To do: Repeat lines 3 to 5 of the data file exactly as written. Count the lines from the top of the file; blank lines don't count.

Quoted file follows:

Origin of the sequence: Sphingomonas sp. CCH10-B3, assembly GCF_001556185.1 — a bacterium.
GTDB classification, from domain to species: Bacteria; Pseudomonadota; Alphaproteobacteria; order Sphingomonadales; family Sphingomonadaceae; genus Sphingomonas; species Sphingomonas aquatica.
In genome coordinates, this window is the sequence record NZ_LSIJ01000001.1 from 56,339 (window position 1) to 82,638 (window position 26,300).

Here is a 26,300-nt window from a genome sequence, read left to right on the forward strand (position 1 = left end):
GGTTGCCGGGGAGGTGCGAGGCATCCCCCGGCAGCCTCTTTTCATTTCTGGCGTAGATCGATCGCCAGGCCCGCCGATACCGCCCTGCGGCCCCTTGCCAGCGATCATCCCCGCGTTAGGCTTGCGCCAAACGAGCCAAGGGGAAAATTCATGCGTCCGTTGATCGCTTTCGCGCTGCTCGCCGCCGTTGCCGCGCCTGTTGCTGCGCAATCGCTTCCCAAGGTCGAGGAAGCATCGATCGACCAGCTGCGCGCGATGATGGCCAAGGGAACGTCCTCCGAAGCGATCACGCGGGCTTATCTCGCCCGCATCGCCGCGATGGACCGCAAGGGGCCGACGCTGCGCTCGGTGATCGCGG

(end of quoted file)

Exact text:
In genome coordinates, this window is the sequence record NZ_LSIJ01000001.1 from 56,339 (window position 1) to 82,638 (window position 26,300).

Here is a 26,300-nt window from a genome sequence, read left to right on the forward strand (position 1 = left end):
GGTTGCCGGGGAGGTGCGAGGCATCCCCCGGCAGCCTCTTTTCATTTCTGGCGTAGATCGATCGCCAGGCCCGCCGATACCGCCCTGCGGCCCCTTGCCAGCGATCATCCCCGCGTTAGGCTTGCGCCAAACGAGCCAAGGGGAAAATTCATGCGTCCGTTGATCGCTTTCGCGCTGCTCGCCGCCGTTGCCGCGCCTGTTGCTGCGCAATCGCTTCCCAAGGTCGAGGAAGCATCGATCGACCAGCTGCGCGCGATGATGGCCAAGGGAACGTCCTCCGAAGCGATCACGCGGGCTTATCTCGCCCGCATCGCCGCGATGGACCGCAAGGGGCCGACGCTGCGCTCGGTGATCGCGG